17. Solution: Since $V/U$ is finite-dimensional, let $n=\dim (V/U)$, then there exist $w_1,\cdots,w_n\in V$ such that $w_1+U$, $\cdots$, $w_n+U$ form a basis of $V/U$. It is easy to see that $w_1,\cdots,w_n$ is linearly independent otherwise $w_1+U$, $\cdots$, $w_n+U$ would be linearly dependent. Consider the subspace $W$ of $V$ spanned by $w_1,\cdots,w_n$, then we have $\dim W=n=\dim(V/U)$.

Now we are going to show that $V=U\oplus W$. For any $v\in V$, since $w_1+U$, $\cdots$, $w_n+U$ is a basis of $V/U$, there exist $k_1,\cdots,k_n\in\mb F$ such that $$v+U=\sum_{i=1}^n k_i(w_i+U).$$This implies that $$v-\sum_{i=1}^n k_iw_i\in U.$$Therefore consider \[v=\Big(v-\sum_{i=1}^n k_iw_i\Big)+\sum_{i=1}^n k_iw_i,\]it tells us that $v\in U+W$. Since $v$ is chosen arbitrarily, we conclude that $V\subset U+W$. To show that $V=U\oplus W$, it suffices to show that $U\cap W=0$.

Suppose $v\in U\cap W$, then there exist $k_1,\cdots,k_n\in\mb F$ such that $$v=\sum_{i=1}^n k_iw_i.$$Hence we have $0=\pi(v)=\sum_{i=1}^n k_i(w_i+U)$, where $\pi$ is the canonical quotient map from $V$ onto $V/U$. However, note that $w_1+U$, $\cdots$, $w_n+U$ is a basis of $V/U$ we have $k_1=\cdots=k_n=0$. Thus$$v=\sum_{i=1}^n k_iw_i=0.$$This shows that $U\cap W=0$.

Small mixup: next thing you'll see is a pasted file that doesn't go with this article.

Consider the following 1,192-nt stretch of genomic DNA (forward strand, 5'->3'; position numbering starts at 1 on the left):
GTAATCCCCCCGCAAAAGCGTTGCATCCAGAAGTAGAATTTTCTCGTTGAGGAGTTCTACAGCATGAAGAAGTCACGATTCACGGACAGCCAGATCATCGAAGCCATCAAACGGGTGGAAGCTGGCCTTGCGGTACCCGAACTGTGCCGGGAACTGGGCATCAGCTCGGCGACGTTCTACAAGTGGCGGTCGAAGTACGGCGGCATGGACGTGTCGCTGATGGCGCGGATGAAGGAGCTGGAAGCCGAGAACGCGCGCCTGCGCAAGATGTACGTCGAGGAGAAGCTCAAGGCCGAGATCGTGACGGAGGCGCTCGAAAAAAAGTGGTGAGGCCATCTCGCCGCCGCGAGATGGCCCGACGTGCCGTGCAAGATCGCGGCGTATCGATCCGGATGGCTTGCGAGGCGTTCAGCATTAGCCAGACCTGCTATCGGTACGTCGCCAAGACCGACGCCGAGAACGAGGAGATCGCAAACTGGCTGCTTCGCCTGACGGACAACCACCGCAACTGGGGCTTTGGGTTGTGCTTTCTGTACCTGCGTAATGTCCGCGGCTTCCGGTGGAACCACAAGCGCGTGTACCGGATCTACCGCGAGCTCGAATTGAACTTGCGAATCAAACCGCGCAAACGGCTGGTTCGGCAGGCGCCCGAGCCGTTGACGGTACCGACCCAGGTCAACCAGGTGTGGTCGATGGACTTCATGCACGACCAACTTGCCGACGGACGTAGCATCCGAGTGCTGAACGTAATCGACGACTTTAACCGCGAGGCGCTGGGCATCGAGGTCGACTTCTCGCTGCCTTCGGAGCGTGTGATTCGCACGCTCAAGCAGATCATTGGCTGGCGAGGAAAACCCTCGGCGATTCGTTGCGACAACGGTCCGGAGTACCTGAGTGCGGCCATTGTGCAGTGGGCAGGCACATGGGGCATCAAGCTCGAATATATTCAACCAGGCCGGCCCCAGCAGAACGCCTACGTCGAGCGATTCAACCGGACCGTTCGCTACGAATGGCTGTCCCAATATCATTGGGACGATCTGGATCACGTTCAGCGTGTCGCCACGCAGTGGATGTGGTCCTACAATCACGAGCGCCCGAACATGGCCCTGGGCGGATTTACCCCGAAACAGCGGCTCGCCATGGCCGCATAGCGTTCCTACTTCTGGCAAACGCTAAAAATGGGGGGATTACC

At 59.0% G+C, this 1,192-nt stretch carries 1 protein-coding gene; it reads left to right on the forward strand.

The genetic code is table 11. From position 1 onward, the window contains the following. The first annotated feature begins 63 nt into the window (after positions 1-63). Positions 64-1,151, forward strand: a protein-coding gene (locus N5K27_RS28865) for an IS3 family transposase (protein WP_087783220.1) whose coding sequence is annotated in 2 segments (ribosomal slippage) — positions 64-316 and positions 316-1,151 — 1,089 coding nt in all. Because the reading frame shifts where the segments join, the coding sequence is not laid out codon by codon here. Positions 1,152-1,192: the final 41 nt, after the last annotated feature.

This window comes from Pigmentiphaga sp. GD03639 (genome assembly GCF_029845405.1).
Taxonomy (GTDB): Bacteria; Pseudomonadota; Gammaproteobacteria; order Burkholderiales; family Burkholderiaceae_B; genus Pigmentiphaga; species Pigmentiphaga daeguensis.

18. Solution: Suppose there exists $S\in\ca L(V/U,W)$ such that $T=S\circ\pi$. Since for any $u\in U$ we have $\pi u=0$, hence $$Tu=(S\circ \pi )u=S(\pi u)=S0=0.$$Hence $u\in \mathrm{null}\, T$. Note that this is true for any $u\in U$, we conclude that $U\subset \mathrm{null}\, T$.

Conversely, suppose $U\subset \mathrm{null}\, T$. Define a map $S: V/U\to W$ by $S(v+U)=Tv$. We have to check that this map is well-defined (since there may exist different $v_1,v_2\in V$ such that $v_1+U=v_2+U$ and we need to check that $Tv_1=Tv_2$).

For $v_1,v_2\in V$ such that $v_1+U=v_2+U$, we have $v_1-v_2\in U$. Note that $U\subset \mathrm{null}\, T$, it follows that $T(v_1-v_2)=0$, hence we have $Tv_1=Tv_2$. This implies that $S$ is well-defined.

Note that $T\in \ca L(V,W)$, it is easy to see that $S\in \ca L(V/U,W)$. By definition, we have $$S\circ \pi (v)=S(v+U)=Tv$$ for any $v\in V$. This implies that $T=S\circ \pi$.

19. Solution: For any given finite set $A$, denote by $|A|$ the number of elements in $A$. Let $S_i$, $i=1,\cdots,n$, be finite sets. The union $\bigcup_{i=1}^n S_i$ is a disjoint union if and only if $$|S_1|+\cdots+|S_n|=\Big|\bigcup_{i=1}^n S_i\Big|.$$